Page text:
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We have all had discouraging thoughts about ourselves every so often, which is normal. When this transitions into a mental health problem, it can become severe. The disorder can cause changes in a person’s behavior that can impact their life. This is called body dysmorphic disorder. Body dysmorphic disorder is a mental health problem where a person’s reaction to “flaws” in their appearance is overwhelming. Negative thoughts about a person’s body become hard to control, and a person fighting this may spend hours each day worrying about how they look. It can be so persistent that sometimes it can create suicidal thoughts. While everyone may think of a flaw in their bodies, BDD is a more severe reaction to these thoughts and can create problems.


Multiple factors, including environmental, psychological, and biological, cause this. Being bullied or teased may create feelings of inadequacy, shame, or fear of ridicule, which may lead to BDD. The exact cause is unknown, but it usually begins in a person’s adolescence or teenage years. It is believed about 1 in 100 people have BDD, with both men and women being affected equally. A family history of this or a similar mental disorder, abnormal levels of brain chemicals, personality type, and life experiences are all believed to be risk factors for body dysmorphic disorder. 


It is most common for people to become obsessed with their face, hair, skin, chest, and stomach, specifically when fighting through this disorder. People fighting this may constantly check themselves in the mirror or avoid it altogether. They may attempt to hide body parts under a hat, scarf, or makeup. While exercising is good to do, becoming obsessed with it and constantly working out can be a symptom of BDD. People may avoid social activities and leaving the house, especially during the day. Fighting BDD can also include always asking others if they look “okay” and then not believing it when they are told they look fine. Looking out for these symptoms is vital in helping someone you think may be dealing with BDD.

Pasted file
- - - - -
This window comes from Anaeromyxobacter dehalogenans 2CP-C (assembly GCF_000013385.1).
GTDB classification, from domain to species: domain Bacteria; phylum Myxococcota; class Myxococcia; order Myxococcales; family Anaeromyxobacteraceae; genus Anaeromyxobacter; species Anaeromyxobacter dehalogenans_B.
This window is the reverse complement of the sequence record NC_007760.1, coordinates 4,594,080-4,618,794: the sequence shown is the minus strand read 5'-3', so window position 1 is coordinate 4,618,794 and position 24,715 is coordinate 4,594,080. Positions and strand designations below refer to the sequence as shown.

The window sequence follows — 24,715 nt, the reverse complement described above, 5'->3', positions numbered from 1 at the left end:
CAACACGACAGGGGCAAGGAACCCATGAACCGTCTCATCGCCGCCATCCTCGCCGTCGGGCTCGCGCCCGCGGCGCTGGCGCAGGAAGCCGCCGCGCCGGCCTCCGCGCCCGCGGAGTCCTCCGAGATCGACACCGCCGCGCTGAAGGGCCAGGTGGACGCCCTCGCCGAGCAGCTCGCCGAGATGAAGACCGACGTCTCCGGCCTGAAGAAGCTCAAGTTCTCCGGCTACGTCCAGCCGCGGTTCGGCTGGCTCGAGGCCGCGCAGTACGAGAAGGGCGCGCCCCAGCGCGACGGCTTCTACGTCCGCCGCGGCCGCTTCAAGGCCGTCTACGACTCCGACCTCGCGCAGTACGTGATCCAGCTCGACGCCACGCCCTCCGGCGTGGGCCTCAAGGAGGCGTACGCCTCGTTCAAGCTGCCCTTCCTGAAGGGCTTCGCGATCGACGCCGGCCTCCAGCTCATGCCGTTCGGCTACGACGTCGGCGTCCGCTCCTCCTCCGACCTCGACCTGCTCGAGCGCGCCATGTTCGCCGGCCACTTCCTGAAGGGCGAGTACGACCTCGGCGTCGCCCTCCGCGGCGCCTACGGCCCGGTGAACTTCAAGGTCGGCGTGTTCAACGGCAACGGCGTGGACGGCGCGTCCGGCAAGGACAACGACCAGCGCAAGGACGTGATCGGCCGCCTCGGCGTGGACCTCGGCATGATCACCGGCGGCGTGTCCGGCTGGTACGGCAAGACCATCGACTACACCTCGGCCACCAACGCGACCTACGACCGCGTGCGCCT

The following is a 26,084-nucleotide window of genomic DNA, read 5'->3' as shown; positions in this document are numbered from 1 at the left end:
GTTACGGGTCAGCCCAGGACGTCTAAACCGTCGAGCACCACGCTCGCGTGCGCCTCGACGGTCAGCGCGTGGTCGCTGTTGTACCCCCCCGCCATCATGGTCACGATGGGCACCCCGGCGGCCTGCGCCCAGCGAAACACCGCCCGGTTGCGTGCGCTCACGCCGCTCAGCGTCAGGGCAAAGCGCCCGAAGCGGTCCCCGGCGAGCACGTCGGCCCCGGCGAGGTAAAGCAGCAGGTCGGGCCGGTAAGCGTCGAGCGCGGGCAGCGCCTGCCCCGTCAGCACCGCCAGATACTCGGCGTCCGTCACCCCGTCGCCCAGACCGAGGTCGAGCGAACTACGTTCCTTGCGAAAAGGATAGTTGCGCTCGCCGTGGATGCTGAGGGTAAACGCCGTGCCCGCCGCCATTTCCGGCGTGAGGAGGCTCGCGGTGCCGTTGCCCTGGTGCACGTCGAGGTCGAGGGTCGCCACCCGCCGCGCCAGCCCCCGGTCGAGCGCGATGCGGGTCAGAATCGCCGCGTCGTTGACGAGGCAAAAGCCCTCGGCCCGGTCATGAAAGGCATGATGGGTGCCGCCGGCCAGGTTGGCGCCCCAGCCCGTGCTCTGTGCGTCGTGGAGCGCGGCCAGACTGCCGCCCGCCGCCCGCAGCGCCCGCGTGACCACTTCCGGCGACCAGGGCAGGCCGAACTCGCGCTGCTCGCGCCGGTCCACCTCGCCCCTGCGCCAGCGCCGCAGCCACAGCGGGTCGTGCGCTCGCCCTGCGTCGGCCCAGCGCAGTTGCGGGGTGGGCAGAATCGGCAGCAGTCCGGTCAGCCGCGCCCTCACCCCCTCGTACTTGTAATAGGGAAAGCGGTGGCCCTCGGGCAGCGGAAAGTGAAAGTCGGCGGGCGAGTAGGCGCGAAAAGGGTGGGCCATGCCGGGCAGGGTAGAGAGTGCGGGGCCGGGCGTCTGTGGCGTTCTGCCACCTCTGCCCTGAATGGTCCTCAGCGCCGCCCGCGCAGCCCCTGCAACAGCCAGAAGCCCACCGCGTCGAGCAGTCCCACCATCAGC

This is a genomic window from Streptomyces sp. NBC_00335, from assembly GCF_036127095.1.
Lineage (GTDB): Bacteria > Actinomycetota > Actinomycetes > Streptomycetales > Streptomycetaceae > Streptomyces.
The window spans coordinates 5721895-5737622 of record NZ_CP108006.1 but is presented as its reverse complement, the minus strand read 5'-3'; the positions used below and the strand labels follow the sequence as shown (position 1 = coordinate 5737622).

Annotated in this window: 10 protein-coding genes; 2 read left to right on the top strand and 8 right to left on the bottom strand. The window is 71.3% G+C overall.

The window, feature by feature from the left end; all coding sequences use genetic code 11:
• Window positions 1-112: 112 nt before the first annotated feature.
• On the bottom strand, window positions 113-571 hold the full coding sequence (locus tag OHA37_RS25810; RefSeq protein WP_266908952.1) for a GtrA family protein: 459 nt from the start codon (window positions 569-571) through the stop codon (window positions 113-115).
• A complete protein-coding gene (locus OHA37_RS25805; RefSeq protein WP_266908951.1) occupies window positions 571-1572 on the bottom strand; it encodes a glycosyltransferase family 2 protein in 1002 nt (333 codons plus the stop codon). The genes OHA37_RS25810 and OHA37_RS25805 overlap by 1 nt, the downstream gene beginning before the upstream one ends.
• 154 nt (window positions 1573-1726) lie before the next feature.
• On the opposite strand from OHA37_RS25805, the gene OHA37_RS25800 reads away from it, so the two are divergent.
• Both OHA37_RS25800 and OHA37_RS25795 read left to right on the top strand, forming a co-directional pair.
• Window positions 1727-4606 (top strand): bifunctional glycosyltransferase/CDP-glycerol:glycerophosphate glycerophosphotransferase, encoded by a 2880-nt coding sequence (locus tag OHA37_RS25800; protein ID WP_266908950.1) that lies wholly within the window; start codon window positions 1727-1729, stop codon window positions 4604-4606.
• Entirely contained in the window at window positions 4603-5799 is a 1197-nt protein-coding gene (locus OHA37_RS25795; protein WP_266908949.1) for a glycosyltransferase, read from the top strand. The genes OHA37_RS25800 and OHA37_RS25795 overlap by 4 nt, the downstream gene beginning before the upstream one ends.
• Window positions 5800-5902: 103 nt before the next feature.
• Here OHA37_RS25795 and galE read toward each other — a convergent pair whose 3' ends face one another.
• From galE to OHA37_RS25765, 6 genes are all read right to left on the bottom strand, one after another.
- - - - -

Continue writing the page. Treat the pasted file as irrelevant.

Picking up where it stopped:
To be diagnosed, a mental health professional must be brought in to evaluate symptoms and how much they affect a person’s life. This professional will see if someone is abnormally concerned about a small or nonexistent body flaw. The person being evaluated will have thoughts of a body flaw that is severe enough to interfere with the ability to live normally. Finally, other mental health disorders must be ruled out as a cause of these symptoms. 


There are ways to treat BDD that are based on the extent of the problem.  The age and health of the individual, their tolerance for specific medicines, and the opinion of the healthcare providers involved may all play a role in the treatment plan. Different types of treatment can include talk therapy or medicine. The best treatment is most likely a combination of these options. The most effective talk therapy for BDD is cognitive behavioral therapy. During this, the individual will work with a professional to replace negative thoughts and patterns with positive thoughts. Selective serotonin reuptake inhibitors, a specific type of antidepressant, tend to be the most effective medicine to treat this. 


Body dysmorphia can be a severe problem someone may deal with. In a gym environment, this can be common as many people work on their physical appearance. A gym contains people of all different body types and sizes, which can fuel feelings of inadequacy in appearance. It is important to remember that the flaws a person sees in themselves may not be there and may not be actual flaws. It is essential to see overall health and focus on that rather than appearance. Simply looking at a person can’t necessarily reveal their overall health. There is so much more that goes into health than how a person looks.